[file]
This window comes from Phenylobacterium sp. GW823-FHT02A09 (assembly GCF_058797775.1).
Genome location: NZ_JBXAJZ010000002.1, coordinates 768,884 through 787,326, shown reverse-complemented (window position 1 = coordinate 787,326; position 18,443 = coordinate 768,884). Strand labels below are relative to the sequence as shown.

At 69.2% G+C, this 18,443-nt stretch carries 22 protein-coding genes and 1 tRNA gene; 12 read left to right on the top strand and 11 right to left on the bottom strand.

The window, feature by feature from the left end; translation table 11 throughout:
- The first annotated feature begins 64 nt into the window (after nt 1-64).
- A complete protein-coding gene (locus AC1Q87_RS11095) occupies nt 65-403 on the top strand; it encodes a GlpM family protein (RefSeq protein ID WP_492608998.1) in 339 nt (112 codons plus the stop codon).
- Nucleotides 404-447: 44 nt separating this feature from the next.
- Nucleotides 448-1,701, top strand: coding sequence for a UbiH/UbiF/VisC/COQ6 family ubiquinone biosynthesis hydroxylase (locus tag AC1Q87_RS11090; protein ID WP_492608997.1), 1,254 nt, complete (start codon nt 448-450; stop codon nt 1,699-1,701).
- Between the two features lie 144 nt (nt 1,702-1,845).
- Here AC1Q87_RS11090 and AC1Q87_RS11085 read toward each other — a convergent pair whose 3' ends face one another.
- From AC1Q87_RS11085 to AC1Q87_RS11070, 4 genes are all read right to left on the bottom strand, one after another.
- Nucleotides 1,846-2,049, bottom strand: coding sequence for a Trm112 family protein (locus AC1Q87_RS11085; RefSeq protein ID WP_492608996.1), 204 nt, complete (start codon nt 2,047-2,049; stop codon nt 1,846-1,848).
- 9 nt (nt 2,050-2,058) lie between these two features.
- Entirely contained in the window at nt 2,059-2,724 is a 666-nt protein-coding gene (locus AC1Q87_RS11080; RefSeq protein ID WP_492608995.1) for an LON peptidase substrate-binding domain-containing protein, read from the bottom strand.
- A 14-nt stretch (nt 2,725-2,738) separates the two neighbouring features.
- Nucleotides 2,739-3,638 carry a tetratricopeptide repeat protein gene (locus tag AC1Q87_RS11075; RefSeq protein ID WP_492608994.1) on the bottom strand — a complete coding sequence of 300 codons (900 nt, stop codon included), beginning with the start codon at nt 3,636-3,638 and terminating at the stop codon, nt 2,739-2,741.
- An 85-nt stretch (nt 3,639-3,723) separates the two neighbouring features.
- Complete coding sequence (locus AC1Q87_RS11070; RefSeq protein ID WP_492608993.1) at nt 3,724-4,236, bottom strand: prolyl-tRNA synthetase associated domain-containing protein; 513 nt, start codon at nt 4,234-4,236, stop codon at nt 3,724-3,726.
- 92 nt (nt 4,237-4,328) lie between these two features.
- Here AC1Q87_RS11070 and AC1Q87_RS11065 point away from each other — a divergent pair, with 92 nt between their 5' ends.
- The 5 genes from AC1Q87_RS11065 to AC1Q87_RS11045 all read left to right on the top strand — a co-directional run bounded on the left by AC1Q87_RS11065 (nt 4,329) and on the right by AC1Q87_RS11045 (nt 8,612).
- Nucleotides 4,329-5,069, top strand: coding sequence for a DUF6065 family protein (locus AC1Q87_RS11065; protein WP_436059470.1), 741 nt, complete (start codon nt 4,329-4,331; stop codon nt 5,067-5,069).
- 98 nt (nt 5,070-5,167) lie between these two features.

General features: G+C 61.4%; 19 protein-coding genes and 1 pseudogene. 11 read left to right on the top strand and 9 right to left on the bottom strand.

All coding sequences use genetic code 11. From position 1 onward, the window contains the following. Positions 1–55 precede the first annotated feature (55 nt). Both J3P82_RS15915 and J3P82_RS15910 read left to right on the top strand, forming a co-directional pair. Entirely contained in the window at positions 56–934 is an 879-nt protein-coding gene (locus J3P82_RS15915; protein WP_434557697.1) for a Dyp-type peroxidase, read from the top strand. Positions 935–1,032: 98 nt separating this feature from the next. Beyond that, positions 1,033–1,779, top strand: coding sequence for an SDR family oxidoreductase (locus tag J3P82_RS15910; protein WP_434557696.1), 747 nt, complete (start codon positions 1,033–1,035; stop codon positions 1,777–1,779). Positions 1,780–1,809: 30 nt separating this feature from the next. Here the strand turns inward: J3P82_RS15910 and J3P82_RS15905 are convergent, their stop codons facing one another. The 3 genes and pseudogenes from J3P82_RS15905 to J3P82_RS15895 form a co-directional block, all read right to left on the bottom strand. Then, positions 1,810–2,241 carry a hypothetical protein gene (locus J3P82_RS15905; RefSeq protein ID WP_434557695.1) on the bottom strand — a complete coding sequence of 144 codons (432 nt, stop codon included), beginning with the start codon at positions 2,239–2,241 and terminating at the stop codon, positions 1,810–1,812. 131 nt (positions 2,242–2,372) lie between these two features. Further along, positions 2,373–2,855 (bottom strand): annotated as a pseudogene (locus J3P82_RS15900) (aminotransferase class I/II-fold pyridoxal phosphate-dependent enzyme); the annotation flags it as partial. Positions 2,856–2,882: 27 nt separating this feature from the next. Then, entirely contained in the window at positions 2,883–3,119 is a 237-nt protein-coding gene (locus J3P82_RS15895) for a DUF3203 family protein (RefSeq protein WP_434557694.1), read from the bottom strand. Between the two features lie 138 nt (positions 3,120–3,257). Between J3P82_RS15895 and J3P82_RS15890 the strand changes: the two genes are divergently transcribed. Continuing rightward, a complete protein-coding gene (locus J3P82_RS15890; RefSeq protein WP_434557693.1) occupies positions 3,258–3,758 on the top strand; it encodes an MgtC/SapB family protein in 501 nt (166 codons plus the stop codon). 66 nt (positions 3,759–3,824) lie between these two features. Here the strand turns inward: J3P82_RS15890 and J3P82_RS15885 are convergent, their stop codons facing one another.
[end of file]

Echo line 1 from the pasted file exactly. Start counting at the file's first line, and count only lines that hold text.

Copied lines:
This window comes from Phenylobacterium sp. GW823-FHT02A09 (assembly GCF_058797775.1).